Gender Differences in Seven-Year Alcohol and Drug Treatment Outcomes among Older Adults

Authors

  • Derek D. Satre PhD,

    Corresponding author
    1. Department of Psychiatry, University of California, San Francisco, California
    2. Division of Research, Kaiser Permanente Northern California Region, Oakland, California
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  • Frederic C. Blow PhD,

    1. Serious Mental Illness Treatment Research and Evaluation Center, Ann Arbor VA Healthcare System and Department of Psychiatry, University of Michigan, Ann Arbor, Michigan
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  • Felicia W. Chi MPH,

    1. Division of Research, Kaiser Permanente Northern California Region, Oakland, California
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  • Constance Weisner DrPH, LCSW

    1. Department of Psychiatry, University of California, San Francisco, California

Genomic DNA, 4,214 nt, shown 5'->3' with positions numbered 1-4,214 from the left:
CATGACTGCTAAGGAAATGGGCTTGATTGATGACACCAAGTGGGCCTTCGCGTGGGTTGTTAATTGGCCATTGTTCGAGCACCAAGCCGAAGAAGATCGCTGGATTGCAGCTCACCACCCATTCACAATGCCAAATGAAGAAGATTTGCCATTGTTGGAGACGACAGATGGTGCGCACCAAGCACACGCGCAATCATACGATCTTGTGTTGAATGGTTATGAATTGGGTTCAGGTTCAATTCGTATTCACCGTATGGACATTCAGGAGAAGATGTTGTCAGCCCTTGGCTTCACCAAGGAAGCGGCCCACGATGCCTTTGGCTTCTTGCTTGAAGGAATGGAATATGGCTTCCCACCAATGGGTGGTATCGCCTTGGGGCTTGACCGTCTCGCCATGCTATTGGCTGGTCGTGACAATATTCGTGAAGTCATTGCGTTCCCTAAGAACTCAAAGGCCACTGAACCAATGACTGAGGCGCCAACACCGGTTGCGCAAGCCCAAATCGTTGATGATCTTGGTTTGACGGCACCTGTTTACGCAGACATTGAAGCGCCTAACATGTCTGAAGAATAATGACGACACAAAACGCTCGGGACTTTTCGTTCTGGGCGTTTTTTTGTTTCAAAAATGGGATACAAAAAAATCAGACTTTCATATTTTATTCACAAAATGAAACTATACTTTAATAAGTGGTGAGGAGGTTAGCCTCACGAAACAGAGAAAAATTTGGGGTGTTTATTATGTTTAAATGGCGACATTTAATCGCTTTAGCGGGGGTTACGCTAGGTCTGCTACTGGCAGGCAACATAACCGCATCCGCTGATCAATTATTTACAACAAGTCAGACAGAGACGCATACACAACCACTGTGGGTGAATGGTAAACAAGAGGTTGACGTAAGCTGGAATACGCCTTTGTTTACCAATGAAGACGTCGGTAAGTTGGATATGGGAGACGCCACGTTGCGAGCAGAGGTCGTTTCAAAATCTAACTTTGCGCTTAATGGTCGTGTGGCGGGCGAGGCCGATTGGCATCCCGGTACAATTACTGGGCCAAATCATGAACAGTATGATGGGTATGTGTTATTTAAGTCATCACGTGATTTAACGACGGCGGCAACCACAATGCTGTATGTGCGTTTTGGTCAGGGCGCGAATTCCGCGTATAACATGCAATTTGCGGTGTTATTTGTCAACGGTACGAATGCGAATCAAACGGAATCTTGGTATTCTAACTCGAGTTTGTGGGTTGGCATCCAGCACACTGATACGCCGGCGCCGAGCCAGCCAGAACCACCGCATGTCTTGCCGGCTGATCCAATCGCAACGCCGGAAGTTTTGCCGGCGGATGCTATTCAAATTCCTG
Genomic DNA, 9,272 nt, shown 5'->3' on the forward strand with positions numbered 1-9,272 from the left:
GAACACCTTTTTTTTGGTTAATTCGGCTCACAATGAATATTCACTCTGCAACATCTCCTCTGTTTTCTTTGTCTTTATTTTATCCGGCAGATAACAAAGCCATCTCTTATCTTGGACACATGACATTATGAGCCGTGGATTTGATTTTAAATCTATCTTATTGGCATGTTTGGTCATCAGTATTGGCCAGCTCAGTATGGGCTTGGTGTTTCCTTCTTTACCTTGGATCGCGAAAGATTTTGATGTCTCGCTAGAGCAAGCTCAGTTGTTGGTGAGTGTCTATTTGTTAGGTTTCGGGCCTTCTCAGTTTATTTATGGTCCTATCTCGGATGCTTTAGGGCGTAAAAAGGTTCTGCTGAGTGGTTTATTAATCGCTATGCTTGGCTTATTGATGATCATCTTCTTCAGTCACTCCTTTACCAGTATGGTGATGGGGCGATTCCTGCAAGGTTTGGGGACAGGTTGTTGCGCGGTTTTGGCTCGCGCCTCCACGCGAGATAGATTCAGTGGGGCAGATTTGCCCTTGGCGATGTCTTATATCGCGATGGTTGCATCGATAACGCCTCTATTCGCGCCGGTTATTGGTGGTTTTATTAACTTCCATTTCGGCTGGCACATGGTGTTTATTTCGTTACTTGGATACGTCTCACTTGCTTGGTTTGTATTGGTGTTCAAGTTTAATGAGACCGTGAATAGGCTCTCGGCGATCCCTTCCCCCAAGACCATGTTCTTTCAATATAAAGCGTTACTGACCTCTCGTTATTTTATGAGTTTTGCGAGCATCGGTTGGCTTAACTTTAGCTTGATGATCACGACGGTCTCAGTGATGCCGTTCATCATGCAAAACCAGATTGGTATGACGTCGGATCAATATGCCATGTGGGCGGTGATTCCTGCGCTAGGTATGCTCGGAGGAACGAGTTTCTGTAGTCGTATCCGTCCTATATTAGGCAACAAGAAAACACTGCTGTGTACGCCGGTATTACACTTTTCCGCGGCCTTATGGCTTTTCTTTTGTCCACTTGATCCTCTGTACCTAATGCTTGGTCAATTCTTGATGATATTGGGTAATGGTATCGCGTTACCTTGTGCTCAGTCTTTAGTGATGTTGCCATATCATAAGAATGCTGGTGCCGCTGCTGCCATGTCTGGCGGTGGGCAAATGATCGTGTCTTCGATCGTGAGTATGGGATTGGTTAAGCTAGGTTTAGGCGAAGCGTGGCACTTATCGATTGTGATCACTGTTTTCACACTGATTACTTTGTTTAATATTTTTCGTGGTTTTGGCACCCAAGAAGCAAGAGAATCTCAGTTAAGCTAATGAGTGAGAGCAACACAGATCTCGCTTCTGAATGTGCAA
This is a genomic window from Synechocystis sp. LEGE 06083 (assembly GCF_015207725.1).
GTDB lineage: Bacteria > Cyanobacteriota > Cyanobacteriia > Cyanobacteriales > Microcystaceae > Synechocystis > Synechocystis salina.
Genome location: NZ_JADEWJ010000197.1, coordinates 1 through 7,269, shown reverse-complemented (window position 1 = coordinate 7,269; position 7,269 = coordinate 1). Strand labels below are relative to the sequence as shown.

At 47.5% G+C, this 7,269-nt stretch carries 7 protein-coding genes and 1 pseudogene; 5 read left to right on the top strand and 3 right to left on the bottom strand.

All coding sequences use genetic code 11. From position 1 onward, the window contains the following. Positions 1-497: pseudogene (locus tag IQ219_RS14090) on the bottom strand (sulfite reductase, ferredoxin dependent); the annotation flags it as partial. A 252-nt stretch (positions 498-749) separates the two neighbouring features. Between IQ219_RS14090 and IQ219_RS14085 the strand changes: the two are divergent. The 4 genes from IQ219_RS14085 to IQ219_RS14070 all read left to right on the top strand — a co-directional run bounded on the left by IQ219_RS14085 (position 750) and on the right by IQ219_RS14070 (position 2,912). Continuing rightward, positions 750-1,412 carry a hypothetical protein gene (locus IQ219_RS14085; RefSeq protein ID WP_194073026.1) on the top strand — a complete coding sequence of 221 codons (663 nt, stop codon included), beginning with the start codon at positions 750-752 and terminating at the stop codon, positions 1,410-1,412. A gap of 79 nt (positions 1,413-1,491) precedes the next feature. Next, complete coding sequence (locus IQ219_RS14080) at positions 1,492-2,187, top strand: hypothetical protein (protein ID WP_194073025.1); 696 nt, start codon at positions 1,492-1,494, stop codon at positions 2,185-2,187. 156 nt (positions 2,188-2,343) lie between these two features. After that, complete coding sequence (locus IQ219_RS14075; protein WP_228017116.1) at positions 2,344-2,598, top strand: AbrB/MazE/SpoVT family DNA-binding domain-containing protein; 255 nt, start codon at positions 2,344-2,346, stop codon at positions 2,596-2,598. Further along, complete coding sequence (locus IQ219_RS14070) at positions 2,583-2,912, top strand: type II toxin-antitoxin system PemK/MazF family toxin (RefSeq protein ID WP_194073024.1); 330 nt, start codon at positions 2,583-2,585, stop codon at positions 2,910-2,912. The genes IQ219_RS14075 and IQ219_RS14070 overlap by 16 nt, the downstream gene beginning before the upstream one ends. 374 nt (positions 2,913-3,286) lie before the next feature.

2. Division of Research, Kaiser Permanente Northern California Region, Oakland, California
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  • This article is not subject to United States copyright laws.

Address correspondence to Dr. Satre, Department of Psychiatry, University of California, San Francisco, 401 Parnassus Avenue, Box 0984, San Francisco, CA 94143. E-mail: dereks@lppi.ucsf.edu

Abstract

This study examined participants at seven-year follow-up to assess long-term outcomes of older women (n = 25) and men (n = 59) ages 55 and over in an outpatient addiction program. It measured demographic characteristics, alcohol and drug use, psychiatric symptoms, Addiction Severity Index, treatment length, and outcomes. At seven years, 76.0% of women reported abstinence in the prior 30 days versus 54.2% of men, p = .05. Logistic regression analysis found that longer treatment stay predicted abstinence. Findings indicate that older women have better long-term addiction outcome than older men, but treatment length is more significant than gender in predicting outcome.

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